Obviously this will vary depending on your height, but this is a general weight and body fat percentage that D1 players play at for each position.

Corner INF 200lb-2351b  12-15%

MIF 180lb-195lb  8-11%

Speed OF 180lb-195lb  7-10%

Power OF 200lb-225lb  12-15%

Catcher 205lb-230lb  12-15%

Pitchers Finesse Arm 180lb-205lb 10-13%

Pitchers Power Arm 200lb-230lb  13-17%

 

3. Play to Your Strengths

If you are reading this article, then you have expectations of playing D1 baseball. If you think that you can get to that level, then you are doing something right. You are probably playing well and are one of the best guys on your high school or club team. To play at the D1 level you will have to play to your strengths. Be realistic about the type of player you are and don’t deviate from you strengths. Think about what your strengths and your weaknesses are; play to your strengths and hide your weaknesses. If your a guy who can really run then work at bats, get on base, and steal bags. Also, teach yourself to bunt. D1 coaches love a fast guy that can drag; it will boost your average. If you are a power guy, look to strike out less and get your pitch. When you get it, let it eat. If you are good with the glove, don’t big league your ground balls between innings. D1 coaches are always watching and that could be your one chance to show how good you are with the glove.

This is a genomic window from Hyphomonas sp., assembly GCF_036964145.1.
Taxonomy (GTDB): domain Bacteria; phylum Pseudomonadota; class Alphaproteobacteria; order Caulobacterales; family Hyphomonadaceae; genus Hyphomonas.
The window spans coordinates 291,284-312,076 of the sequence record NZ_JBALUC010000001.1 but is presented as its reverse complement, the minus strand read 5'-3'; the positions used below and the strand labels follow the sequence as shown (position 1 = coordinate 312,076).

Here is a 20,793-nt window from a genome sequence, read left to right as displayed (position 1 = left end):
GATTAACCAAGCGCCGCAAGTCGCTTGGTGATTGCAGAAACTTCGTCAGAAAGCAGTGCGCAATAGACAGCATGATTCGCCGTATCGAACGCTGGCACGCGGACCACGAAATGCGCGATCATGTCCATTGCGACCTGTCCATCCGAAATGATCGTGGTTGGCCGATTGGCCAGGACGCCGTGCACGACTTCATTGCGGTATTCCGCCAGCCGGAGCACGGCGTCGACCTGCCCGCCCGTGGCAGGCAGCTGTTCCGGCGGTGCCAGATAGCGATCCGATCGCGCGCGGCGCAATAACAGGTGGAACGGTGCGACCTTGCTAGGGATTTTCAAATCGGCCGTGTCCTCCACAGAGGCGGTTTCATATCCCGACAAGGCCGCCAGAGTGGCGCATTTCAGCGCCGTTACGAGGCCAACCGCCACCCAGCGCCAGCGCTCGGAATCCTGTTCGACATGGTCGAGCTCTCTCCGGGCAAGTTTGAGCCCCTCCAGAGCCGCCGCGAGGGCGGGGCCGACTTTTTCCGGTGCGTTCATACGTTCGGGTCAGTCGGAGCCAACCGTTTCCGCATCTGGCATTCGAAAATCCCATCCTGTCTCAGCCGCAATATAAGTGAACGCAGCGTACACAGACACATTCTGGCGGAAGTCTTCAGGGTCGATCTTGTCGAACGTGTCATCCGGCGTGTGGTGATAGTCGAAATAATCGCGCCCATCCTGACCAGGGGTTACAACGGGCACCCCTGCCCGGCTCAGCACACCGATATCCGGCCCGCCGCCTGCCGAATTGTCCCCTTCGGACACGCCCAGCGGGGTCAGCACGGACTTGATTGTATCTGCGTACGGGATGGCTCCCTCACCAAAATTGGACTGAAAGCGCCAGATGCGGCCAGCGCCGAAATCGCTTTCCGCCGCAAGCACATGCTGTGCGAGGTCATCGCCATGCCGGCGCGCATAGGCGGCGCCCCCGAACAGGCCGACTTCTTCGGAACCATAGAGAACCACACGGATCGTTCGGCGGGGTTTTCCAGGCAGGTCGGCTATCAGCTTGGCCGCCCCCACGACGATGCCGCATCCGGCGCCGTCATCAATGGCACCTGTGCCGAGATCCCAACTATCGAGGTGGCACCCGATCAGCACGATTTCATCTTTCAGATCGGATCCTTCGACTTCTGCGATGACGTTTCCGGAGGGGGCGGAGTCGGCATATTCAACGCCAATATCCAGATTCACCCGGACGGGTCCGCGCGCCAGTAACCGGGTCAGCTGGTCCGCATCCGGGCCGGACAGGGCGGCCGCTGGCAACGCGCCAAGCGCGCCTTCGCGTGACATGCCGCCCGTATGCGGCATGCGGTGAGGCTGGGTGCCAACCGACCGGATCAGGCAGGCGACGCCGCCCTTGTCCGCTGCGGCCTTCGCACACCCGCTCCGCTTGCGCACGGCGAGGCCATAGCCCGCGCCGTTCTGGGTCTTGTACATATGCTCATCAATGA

4. Be a Student of the Game

This is one of the best ways to develop what we call in D1 baseball “feel.” You can learn a lot from watching baseball. Find your guy on youtube that is at your position or is a similar hitter as your and model your game after them. Watch your teammates at bats and learn what the pitcher is doing; pick up patterns. Guys think they have four at bats per game, But they actually 30+ at bats if they are watching while their buddies are hitting. You can learn a lot from watching the guys in front of you and finding tendencies. If you can pick up on pitchers tendencies you will steal more bags, you’ll put up better numbers at the plate, and you will stay locked in while other guys are losing focus and giving away at bats.